• A Root Awakening: Foodie Business Takes on Food Insecurity in Tuttle, ND

    With deliberate investments that nurture local initiatives, - alongside the organization of economies of scale, local producers and small businesses - the Tuttle Rural Innovation Center (TRIC) is planting the seed for a healthier and more equitable food-based economy to take root in Central North Dakota and beyond.

  • CIRD 2018 Hits the Road

    This month, the Citizens’ Institute on Rural Design (CIRDTM) team ventures out from the East Coast to the Delta, the Sonoran desert, and the high plains to meet our four 2018 selected communities. This year’s workshops focus on Main Street revitalization, multimodal transportation, and healthy living by design: three distinct topic areas that have proven to be especially relevant to rural towns in the United States. 

  • Program will Help Valentine's Main Street Reflect the Community

    Valentine Nebraska’s CIRD award is featured in the latest issue of Nebraska Farmer.  Author Curt Arens discusses the significance of the award for the community, as residents see the upcoming redesign and construction of the I-83 as an opportunity to reimagine Main Street as a walkable, multi-modal destination.

  • A Time-Tested Gateway to Arts Funding for Rural Communities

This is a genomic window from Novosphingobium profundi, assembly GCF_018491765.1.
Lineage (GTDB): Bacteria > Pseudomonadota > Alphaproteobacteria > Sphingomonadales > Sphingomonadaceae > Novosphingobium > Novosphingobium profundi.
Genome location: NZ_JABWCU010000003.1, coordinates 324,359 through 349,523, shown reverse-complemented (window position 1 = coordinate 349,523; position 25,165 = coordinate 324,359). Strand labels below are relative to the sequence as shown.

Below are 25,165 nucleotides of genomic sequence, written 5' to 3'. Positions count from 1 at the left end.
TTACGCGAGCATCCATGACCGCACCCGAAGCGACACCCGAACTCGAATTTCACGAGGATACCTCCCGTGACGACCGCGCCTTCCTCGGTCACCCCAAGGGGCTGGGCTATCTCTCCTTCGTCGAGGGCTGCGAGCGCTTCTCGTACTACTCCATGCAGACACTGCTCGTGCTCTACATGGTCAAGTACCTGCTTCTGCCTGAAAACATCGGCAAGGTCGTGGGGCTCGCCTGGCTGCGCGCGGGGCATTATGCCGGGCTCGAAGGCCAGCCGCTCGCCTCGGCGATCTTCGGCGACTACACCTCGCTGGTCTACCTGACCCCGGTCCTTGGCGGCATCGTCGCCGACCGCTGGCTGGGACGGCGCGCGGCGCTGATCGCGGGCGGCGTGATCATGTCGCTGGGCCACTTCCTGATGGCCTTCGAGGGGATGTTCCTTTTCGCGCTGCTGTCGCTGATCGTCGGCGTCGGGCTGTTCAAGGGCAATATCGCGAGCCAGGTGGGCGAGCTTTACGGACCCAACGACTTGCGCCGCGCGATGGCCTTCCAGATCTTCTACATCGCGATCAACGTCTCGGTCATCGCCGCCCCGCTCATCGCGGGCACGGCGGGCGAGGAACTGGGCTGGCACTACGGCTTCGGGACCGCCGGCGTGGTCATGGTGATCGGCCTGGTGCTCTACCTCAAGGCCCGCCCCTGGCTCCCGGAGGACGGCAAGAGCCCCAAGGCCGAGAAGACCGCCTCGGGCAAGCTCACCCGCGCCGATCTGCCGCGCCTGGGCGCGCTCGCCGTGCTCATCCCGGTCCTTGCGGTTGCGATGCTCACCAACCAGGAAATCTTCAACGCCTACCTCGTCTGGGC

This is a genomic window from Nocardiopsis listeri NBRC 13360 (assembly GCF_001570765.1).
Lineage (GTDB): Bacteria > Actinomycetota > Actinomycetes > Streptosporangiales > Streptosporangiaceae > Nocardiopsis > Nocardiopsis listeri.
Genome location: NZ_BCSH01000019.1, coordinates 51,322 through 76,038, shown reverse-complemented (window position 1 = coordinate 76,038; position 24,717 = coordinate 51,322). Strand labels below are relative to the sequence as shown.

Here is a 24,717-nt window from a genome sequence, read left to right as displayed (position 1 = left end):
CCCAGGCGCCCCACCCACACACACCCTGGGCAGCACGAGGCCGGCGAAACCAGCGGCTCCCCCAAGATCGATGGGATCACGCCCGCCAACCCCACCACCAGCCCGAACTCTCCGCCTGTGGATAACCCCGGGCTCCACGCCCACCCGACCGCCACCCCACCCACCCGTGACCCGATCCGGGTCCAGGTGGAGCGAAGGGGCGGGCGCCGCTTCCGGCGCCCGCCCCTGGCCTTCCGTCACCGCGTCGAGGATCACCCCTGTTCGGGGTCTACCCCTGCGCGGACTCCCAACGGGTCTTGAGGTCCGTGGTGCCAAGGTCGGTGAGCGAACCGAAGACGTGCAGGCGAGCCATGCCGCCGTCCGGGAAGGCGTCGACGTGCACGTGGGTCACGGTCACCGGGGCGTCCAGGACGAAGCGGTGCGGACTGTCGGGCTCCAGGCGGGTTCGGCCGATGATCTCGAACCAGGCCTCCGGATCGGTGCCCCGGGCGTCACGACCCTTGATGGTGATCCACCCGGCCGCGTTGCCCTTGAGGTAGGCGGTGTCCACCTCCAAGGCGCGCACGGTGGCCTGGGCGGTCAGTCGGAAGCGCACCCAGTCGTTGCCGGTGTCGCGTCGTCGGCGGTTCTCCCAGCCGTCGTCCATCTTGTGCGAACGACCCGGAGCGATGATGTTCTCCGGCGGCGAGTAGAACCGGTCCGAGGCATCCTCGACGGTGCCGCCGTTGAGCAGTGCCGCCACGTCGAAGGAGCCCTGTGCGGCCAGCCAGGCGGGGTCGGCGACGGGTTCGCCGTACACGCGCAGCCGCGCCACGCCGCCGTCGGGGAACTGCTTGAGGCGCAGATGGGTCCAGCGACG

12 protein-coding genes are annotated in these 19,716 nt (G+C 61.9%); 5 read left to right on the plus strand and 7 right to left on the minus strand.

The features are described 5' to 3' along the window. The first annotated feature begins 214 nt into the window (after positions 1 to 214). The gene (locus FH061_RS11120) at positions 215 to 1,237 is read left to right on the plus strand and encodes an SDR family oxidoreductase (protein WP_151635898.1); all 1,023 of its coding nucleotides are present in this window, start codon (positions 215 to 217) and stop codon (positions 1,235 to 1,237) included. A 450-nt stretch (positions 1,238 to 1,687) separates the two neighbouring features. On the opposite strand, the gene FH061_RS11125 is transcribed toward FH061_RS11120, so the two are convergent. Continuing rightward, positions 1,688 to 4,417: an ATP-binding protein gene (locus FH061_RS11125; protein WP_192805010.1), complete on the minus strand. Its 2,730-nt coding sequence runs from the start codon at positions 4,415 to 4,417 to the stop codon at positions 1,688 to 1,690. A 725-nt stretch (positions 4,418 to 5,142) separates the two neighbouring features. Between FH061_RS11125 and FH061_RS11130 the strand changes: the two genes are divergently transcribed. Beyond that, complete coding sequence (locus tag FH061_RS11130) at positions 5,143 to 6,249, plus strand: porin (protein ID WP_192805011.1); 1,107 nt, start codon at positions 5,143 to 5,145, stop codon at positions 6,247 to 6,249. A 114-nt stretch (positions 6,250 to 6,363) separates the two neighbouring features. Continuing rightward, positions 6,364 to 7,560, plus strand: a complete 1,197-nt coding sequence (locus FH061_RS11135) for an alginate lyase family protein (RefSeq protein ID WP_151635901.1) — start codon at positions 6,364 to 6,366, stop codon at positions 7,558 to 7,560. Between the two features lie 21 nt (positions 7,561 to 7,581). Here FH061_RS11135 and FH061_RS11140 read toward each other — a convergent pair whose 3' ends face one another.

April Greene interviews Jamie Hand, the Director of Research Strategies at ArtPlace and former Director of CIRD; Jen Hughes, the current Program Director of CIRD and the NEA’s Design and Creative Placemaking Director; and Cynthia Nikitin, Senior VP at Project for Public Spaces and current Director of CIRD. Greene not only provides an introduction to the CIRD program for ArtPlace readers but also chronicles the trajectory of the program from its early stages to the present, featuring CIRD’s importance in fostering creative strategies for community-driven development in small towns across America.

  • Rural Design Experts get Glimpse of Greenville’s Offerings, Shortcomings

    Kristina Norman’s article for the Delta Democrat Times captures the CIRD team’s visit to Greenville, Mississippi. Norman describes the team’s initial impression, illuminating the issues that the CIRD workshop and resource team members will seek to address in Greenville’s move towards racial and economic equitability through the redevelopment of their historic downtown.  
     

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